I think Mr. Prosser did a pretty good job of getting that point across. What he espoused was normal ultralight backpacking philosophy. Take only what you need, nothing you dont, and you will move faster, and be more comfortable, and have a more enjoyable time.

THe point was impart knowledge to people to change their way of thinking about what they needed to take with them. Not to say "take only this".

A 24 lb pack with 3L water =6.6 lbs, and 4 days food = 8 lbs , means you have a 10 lb baseweight. Admirable, but definitely hard to achieve if you bring a bunch of xs gear. Unless your 24 lbs did not include any food?

Joshua Gray
(coastalhiker) - MLife
Re: Re: ATTENTION Scouter and Scouts on 06/16/2011 23:40:59 MDT Print View

"Philmont Rangers are not going to let you get on trail with this lack of gear."

...This comment is a broad generalization that I dislike and find completely untrue during my summers as a ranger. There were times I was skeptical of some crews' gear during shake down and would voice my opinions and sometimes gave the party line; BUT if they could explain their methodology and prove to me they knew their gear (I would usually ask some questions about gear failure or adaptation), I would almost always allow them on the trail. To the underwear comment: I knew rangers that didn't wear underwear on the trail for the entire 3 months we were out there. I always took an extra pair, but HYOH.

That "there IS variability in Philmont rangers" and the fact that many have made it on the trail with light weight is key. The vast majority of the time I took about 4-6 pounds, if not more, of gear off of scouters packs during shakedown. Most (not all) rangers are pretty well educated. And if you can really get them to think about your gear and can prove you have the cerebral knowledge to utilize the gear you bring, they usually will let you go. Although the crew's safety is the responsibility of the ranger and when you have that on your shoulders as an 18 year old, the first couple crews you are a little more strict with.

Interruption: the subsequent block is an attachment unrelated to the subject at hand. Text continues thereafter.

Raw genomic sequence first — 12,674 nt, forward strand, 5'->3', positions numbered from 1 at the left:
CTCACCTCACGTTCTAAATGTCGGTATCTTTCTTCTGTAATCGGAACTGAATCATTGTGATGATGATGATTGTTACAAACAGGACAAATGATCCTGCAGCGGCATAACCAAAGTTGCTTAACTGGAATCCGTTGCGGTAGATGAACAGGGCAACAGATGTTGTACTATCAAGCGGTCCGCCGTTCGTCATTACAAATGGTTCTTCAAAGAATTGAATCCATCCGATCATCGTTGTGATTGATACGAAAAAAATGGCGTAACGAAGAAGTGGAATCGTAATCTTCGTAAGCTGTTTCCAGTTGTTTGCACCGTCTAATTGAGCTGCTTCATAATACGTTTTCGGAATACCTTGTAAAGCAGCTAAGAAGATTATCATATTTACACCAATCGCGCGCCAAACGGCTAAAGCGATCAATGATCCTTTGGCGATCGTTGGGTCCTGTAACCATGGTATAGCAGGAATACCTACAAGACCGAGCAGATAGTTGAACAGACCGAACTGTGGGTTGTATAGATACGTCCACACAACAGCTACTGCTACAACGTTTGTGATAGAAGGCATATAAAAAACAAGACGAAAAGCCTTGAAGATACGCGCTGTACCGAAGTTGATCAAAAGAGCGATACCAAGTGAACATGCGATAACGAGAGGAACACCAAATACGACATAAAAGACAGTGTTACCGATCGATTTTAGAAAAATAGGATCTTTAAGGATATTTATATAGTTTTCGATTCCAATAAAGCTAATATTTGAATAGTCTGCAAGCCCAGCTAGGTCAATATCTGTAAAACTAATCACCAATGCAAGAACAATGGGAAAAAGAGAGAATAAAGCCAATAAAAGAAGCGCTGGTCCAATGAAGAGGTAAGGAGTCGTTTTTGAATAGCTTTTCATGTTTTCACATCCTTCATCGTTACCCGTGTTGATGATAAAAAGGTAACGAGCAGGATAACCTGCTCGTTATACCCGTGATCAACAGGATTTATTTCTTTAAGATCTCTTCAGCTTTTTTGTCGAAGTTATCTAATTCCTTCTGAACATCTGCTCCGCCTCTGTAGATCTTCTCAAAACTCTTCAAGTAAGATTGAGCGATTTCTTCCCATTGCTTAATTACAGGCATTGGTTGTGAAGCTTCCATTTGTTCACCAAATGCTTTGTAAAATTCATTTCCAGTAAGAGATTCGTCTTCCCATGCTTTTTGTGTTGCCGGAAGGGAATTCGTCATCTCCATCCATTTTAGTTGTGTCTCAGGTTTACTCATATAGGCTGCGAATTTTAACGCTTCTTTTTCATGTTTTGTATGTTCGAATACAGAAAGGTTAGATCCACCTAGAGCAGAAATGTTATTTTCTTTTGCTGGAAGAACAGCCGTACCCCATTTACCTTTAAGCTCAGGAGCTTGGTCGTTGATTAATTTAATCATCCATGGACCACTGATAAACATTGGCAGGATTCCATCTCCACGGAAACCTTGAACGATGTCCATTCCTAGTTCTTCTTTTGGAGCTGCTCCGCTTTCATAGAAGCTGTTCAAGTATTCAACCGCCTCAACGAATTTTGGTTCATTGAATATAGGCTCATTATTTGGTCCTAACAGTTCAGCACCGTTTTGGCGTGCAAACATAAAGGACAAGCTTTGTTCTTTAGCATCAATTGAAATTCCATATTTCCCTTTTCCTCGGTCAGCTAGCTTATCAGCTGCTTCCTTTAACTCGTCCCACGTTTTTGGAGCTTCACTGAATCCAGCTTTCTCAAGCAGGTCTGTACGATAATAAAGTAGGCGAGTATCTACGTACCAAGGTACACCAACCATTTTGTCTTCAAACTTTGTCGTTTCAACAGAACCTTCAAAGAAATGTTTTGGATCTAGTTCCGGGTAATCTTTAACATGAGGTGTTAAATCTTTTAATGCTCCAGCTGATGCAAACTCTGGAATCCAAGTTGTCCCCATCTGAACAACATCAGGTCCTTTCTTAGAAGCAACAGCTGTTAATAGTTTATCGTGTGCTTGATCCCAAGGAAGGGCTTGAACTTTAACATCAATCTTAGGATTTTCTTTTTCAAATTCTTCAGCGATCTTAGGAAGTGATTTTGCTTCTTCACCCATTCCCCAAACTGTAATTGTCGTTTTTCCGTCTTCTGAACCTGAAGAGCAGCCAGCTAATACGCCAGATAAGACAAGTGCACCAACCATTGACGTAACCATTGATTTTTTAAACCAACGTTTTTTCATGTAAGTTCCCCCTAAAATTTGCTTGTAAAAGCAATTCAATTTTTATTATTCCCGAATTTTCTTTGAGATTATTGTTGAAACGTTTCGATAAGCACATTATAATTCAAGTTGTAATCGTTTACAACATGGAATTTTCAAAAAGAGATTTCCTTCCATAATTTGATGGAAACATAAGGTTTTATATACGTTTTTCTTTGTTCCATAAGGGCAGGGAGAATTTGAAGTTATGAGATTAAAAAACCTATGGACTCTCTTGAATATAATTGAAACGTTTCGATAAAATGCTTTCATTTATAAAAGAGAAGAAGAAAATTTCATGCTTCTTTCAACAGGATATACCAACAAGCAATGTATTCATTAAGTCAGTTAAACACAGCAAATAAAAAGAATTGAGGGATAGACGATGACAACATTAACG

I never had any trouble letting people on the trail if they could talk to me about it. Rangers are gear heads after all. And no one ever took too little. (well there was one, but that's a whole different story involving an army ranger...) I always did issue a challenge that if any crew member with a lighter pack than I had when we left basecamp got a special treat during their hike. Never happened, but one day an scout came within a pound or so and so I hiked them out a watermelon as a treat. They were a great crew from Colorado that was in good enough shape they even gave me a run for my money in hiking speed.

There's always trouble that happens during the trek and its not always extra gear that helps out. One small example is I had a crew member's tent fly get ripped off in a pretty bad storm (wind clocked about 70mph at the staff cabin) and I demonstrated the old tried and true put a rock into the edge of the fly, tie a line around it and re-anchor the fly, it worked just like new. And the adults laughed and said they couldn't believe the scouts didn't remember that from the scout handbook. The ideas on this site are not extreme, but they make you think, test your gear, and know your boundaries. Knowledge is power in everything, especially backpacking!